Columbia stays in the family
The threatened pink workstations are a nonstarter, but Nancy Lematta has her hands firmly on the controls of Aurora, Ore.-based Columbia Helicopters. Her late husband, Wes, who founded the company with his brothers, charted a course that she plans to follow.
“Wes set the tone and I don’t plan any changes other than pink,” she said, tongue firmly in cheek, “and we talked a lot up until the last few months. I knew what he wanted for the company, so there won’t be any major changes.”
Lematta is insisting that Columbia’s board of directors become more organized, perhaps with a couple of additional members. “Wes was not a big fan of board meetings,” interjected Columbia’s president and vice chairman Mike Fahey. “We are becoming a lot more structured.”
Although she became more involved in the company when her husband’s 37-mile-drive to work became difficult because of his Parkinson’s disease, Lematta is no stranger to HAI conventions. She attended the first one in Palo Alto, Calif., in 1963, which she recalled drew about 100 attendees.
After the first time or so driving her husband to work, she quickly became tired of shopping and started sitting in on Columbia’s weekly planning meetings for “a crash course. I realized that something could happen and I’d better know what everything was about.” Although the couple’s four children have been involved with the company from time to time, only daughter Marcia remains with the firm as a marketing executive.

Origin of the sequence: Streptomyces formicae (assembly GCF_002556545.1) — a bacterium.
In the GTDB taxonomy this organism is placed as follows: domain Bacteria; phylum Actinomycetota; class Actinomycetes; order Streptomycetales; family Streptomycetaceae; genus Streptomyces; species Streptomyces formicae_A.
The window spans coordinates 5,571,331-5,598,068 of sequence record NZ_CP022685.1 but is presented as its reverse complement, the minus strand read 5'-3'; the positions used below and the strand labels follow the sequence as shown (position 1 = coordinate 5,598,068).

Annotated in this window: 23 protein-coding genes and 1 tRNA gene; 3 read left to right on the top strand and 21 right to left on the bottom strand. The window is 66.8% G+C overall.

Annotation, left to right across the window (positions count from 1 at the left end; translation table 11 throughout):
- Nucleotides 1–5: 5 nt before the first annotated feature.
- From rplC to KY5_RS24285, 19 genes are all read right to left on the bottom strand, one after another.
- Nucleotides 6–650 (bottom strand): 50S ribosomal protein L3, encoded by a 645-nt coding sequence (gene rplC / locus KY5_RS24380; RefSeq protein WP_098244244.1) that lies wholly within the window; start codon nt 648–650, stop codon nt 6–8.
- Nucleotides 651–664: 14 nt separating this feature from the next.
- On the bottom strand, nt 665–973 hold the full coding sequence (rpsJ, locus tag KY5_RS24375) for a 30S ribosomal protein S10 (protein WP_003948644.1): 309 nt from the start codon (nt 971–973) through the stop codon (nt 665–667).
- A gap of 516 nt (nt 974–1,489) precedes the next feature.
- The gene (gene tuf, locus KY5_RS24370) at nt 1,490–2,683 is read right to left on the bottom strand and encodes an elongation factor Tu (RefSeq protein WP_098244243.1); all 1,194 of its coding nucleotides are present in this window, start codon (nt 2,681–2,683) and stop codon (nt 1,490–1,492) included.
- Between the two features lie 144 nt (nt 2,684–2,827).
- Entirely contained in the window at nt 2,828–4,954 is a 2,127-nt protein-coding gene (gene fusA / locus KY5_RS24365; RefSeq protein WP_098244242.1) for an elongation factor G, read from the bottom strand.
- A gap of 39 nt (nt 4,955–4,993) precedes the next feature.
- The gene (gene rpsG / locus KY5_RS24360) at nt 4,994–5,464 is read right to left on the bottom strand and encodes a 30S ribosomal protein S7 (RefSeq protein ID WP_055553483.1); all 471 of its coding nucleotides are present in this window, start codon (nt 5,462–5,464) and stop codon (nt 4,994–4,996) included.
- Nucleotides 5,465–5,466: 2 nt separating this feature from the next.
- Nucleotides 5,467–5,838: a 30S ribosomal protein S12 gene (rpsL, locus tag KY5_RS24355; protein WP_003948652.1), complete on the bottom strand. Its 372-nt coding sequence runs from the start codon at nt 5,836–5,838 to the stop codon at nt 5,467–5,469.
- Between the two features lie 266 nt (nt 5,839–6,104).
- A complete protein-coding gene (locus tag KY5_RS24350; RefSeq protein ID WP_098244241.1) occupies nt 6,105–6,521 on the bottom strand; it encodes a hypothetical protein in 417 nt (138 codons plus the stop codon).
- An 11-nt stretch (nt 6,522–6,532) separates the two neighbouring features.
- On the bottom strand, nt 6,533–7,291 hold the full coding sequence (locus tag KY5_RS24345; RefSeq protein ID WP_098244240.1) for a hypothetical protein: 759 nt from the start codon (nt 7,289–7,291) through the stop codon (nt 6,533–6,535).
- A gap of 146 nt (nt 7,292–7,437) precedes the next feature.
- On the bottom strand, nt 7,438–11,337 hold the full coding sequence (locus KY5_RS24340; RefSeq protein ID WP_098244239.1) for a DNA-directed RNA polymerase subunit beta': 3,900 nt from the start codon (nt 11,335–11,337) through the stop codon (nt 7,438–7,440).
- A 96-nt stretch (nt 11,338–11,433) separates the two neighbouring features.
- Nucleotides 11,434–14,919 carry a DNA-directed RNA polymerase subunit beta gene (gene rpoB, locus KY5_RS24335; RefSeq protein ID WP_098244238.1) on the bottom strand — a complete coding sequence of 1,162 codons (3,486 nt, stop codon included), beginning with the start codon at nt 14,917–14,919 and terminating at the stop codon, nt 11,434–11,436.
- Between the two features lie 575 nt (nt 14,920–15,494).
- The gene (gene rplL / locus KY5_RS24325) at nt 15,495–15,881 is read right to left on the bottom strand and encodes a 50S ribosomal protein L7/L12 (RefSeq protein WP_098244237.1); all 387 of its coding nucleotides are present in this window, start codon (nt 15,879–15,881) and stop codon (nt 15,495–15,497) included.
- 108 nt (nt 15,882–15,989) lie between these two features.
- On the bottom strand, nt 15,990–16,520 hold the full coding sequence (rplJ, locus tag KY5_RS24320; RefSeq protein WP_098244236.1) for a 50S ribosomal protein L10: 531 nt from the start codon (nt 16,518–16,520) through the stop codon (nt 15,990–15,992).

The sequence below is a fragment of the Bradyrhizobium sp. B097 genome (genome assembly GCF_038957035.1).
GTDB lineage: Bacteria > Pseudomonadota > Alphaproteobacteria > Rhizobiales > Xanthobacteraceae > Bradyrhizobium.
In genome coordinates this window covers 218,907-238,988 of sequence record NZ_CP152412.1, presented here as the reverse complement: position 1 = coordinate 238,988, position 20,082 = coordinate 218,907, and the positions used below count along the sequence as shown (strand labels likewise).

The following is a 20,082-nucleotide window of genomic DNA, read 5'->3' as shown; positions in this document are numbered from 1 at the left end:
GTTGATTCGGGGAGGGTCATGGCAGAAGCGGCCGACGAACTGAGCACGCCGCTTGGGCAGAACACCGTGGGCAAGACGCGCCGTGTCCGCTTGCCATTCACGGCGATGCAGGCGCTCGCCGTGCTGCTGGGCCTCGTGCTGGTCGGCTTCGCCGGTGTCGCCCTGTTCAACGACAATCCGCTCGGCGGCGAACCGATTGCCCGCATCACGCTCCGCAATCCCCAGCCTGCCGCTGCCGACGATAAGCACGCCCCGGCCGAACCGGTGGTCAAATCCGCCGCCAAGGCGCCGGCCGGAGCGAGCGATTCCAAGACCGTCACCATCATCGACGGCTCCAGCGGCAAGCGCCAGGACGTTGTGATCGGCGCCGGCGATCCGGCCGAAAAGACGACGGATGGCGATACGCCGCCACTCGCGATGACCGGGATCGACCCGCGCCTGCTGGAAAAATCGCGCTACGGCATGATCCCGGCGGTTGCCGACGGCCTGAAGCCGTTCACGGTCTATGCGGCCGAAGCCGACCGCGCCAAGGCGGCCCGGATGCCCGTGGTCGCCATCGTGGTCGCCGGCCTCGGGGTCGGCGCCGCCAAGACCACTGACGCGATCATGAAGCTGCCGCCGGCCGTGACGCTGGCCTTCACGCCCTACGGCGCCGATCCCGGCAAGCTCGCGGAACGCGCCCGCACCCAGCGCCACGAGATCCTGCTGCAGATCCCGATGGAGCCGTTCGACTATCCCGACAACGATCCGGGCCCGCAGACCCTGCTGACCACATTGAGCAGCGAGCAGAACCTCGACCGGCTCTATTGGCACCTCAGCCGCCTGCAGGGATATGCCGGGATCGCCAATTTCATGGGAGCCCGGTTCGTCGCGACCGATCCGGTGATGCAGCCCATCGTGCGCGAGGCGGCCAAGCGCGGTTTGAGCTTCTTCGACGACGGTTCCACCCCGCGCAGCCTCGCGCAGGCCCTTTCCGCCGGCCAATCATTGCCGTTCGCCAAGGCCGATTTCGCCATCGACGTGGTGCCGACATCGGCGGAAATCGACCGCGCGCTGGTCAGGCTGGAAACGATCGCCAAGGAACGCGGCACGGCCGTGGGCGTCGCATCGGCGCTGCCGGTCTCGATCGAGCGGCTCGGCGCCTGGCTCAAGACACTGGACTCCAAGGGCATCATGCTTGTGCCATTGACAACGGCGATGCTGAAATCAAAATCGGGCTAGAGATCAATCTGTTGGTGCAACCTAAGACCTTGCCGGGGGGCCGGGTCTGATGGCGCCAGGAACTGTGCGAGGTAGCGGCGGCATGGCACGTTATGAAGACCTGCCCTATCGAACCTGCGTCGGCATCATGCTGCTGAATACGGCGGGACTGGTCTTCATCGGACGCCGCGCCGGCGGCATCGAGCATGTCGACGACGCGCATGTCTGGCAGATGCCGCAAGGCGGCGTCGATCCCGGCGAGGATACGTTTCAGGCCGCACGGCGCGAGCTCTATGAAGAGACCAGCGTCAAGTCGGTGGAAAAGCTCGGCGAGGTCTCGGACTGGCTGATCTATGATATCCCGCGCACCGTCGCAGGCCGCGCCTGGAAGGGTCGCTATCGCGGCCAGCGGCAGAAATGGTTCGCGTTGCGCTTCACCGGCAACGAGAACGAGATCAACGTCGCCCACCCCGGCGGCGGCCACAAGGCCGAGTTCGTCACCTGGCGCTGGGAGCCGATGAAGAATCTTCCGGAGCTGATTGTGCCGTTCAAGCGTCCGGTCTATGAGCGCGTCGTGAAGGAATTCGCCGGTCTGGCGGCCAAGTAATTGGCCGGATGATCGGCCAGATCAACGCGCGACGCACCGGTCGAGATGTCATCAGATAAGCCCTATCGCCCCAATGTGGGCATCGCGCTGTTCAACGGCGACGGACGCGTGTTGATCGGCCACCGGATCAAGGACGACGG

Columbia, which is the only commercial operator of the Boeing- and Kawasaki-built Vertol 107-IIs and Boeing Model 234 Chinook helicopters, wants to develop the Vertol 107-II for use in Part 135 operations. Columbia already is upgrading the Model 234 for that use.
The company holds the type and production certificates, and Fahey said that in time, there is a possibility that demand from other countries might result in a joint manufacturing solution. Lematta and Fahey have already has been in informal talks with Honeywell about powerplants.
Wes Lematta, who died December 24 at 83, and his brothers started Columbia Helicopters in 1957 with a single used Hiller UH-12B in which they offered rides at county fairs. The company grew into a global heavy-lift helicopter operator that today employs 600 and operates a fleet of 30 tandem-rotor Vertol 107 IIs, now rechristened Columbia 107 IIs, and Boeing 234 Chinook 234s, now called Columbia 234 IIs.